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“The doctor of the future will give no medicine, but will interest his patient in the care of the human frame, in diet and in the cause and prevention of disease.” � Thomas Edison

Edison’s words are truly prophetic. A revolution is occurring in healthcare. Science and medicine now have in their possession the technology and understanding necessary to appreciate the value of natural therapies. At the forefront of this revolution is Naturopathy, sometimes called Naturopathic Medicine. Although the term Naturopathy was not used until the late 19th century, its philosophical roots can be traced back to Hippocrates. It is a system of health-oriented medicine which stresses maintenance of health and prevention of disease. Hippocratic practitioners assumed that everything in nature had a rational basis.

The Hippocratic Physician’s role was to understand and follow
the laws of the intelligible universe. They viewed disease as an effect, and looked for its
cause in natural phenomena, such as air, water and food. They used the term vis medicatrix
, the healing power of nature, to denote the body’s ability to heal itself.

Continuing the Hippocratic philosophy, Naturopathy is both a way of life and
a concept of healing, employing various natural means of preventing and treating human disease.
The basic approach is:

  • Discover and eliminate the causes of disease, when treatment is necessary

  • Use the most natural, non-toxic and least invasive therapies

  • Treat the whole person

  • Teach a patient to develop a healthy diet and lifestyle

  • Trust in the vis medicatrix naturae, the healing power of nature

Doctors of Naturopathy are educated as general practitioners whose training
encompasses a broad spectrum of natural therapies as well as the standard health sciences.
Graduate schools of Naturopathy require four years of study and clinical experience, then
award the title of Naturopathic Doctor � ND. The curriculum includes Nutrition, Botanical
Medicine, Psychology, Homeopathy, traditional Chinese Medicine and several types of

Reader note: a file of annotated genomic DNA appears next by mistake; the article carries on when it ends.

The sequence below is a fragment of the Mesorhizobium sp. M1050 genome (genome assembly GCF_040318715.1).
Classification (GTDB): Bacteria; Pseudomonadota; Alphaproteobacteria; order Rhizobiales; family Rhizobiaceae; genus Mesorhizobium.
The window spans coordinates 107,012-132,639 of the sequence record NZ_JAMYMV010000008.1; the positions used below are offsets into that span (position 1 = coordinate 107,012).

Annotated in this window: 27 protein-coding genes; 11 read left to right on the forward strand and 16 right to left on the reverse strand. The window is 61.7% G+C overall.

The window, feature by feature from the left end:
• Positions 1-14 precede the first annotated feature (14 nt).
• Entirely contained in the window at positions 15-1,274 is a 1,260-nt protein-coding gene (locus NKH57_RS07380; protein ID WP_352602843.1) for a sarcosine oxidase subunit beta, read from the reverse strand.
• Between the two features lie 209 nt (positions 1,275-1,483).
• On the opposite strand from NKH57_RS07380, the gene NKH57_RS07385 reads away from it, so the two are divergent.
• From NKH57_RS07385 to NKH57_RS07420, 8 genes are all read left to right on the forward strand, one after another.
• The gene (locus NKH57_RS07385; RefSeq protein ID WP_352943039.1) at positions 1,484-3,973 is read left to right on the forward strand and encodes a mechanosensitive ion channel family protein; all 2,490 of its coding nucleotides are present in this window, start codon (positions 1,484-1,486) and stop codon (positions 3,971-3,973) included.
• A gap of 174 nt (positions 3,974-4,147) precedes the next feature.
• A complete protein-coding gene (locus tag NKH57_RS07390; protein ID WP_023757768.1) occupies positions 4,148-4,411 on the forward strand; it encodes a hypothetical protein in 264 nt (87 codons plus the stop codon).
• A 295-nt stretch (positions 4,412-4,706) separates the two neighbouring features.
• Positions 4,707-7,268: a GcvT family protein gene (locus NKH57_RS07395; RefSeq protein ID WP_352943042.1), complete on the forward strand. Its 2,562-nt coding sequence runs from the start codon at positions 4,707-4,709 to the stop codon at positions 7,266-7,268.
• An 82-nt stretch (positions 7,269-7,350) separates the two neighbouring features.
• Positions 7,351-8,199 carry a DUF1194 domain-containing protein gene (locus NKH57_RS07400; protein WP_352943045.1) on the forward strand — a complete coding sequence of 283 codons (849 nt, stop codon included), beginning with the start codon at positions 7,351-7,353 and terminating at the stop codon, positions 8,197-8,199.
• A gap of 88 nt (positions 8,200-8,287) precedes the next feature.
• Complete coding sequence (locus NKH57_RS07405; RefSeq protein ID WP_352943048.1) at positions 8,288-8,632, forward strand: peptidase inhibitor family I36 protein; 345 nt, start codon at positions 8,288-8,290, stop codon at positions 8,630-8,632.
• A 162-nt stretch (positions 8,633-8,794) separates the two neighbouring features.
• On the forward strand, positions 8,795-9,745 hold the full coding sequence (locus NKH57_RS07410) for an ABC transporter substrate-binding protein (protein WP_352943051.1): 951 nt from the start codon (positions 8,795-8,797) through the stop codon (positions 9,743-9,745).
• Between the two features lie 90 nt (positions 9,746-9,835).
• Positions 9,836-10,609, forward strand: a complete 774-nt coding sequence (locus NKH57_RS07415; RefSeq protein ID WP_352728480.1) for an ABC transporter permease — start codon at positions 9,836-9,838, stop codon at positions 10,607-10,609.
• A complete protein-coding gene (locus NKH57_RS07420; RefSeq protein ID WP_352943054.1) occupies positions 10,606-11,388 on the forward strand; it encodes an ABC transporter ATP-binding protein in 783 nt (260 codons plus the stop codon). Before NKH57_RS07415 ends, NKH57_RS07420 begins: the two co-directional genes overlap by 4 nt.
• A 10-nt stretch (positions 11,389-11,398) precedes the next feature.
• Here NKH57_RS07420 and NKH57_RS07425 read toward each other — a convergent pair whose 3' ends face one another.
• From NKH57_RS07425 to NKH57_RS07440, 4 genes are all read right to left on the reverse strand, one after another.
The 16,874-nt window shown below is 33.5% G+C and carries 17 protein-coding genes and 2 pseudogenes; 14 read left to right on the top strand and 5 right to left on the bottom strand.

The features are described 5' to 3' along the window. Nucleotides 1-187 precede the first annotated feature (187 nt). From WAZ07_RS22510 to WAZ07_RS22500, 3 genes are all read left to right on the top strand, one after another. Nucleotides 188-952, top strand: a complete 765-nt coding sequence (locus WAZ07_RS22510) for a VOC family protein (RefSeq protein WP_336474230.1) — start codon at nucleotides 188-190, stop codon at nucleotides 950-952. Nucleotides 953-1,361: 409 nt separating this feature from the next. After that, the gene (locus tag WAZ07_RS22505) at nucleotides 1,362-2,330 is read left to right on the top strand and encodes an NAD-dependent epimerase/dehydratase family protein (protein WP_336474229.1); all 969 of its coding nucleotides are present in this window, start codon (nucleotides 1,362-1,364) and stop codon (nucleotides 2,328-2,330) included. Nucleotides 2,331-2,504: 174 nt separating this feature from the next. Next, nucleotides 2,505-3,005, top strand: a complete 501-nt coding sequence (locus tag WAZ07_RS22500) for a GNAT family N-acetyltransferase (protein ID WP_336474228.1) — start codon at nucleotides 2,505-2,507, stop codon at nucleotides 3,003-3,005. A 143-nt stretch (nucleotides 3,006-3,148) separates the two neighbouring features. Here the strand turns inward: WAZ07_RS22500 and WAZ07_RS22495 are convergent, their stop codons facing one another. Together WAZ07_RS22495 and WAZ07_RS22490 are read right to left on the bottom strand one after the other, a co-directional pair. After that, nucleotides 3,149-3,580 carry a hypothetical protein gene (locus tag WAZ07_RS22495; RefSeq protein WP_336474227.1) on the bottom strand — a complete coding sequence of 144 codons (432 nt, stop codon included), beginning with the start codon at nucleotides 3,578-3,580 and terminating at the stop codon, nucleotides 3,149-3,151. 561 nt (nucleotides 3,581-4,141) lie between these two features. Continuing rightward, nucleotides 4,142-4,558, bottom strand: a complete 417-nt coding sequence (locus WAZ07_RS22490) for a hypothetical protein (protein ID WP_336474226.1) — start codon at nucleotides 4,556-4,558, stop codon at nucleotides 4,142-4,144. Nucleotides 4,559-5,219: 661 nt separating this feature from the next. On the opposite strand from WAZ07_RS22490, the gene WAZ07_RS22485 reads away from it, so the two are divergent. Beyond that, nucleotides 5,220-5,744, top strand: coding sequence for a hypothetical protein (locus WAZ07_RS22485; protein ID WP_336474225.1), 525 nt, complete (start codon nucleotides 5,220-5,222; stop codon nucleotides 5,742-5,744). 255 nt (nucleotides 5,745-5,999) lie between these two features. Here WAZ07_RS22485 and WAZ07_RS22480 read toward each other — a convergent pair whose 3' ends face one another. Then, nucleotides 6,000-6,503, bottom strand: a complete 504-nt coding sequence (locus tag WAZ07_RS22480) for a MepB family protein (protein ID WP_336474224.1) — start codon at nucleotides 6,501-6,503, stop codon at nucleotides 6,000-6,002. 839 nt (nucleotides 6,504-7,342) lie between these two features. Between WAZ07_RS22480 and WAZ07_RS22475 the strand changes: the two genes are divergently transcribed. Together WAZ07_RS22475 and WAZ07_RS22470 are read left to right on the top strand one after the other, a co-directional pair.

physical medicine, such as hydrotherapy, physiotherapy and manipulative therapy.

Naturopathic doctors encourage patients to take active roles in maintaining the body’s
natural state of balance. They help patients to overcome their self-image as flawed or
diseased, and to regain the power that lies within themselves.

Licensing and Registration

Naturopathic Physicians – those with four-year, medical-type training and clinical experience – are licensed to practice in only eleven states � probably because Naturopathic remedies and practices do not create the problems requiring tight scrutiny by local government. However, Washington DC provides registration to practice Naturopathy within the District of Columbia for two- and four-year graduates. Although the DC cannot � and does not � provide a registration for the other states and US territories, the practice has been that DC registrants practicing in those states and US territories without a licensing board are using the DC registration as one means of establishing credibility and due diligence.

The DC registration law is posted at DC’s service organization under DC Naturopathy Regulations. Registration is managed by the Washington DC Dept of Health Regulation Administration, Healthcare Licensing and Customer Service Division, Naturopathy Board, (202)442-4770, Bonnie Rampersaud, Professional Licensing Director. The American Naturopathic Medical Certification and Accreditation Board (ANMCAB) certifies most of the Naturopaths in the US and nearly all of the registrants in Washington DC.

Make sure that the Naturopathic Practitioner you use has a state license, or is registered in Washington DC and board certified by ANMCAB.

An interesting essay on the licensing issue appears on the ANMA website at Certification versus Licensing.

You’ll find some political rhetoric on both the ANMA and the AANP websites. We favor ignoring the fighting and looking at the information and benefits of using a personable, well-trained ND who will evaluate, diagnose and recommend remedies and therapies that follow Naturopathy’s principles and ethics.

The National Center for Complementary and Alternative Medicine (NCCAM) is recognizing the importance of holistically-oriented MDs and the Naturopathy profession in furthering both CompWellness Network through action and research.

See the eGuide Naturopathy chapter and other chapters for the separate modalities, as well as American Naturopathic Medical Association (ANMA) website. The ANMA can be reached in Nevada at (702)897-7053 or by Email.

Source: Philip Keesee, RN, ND, Denver CO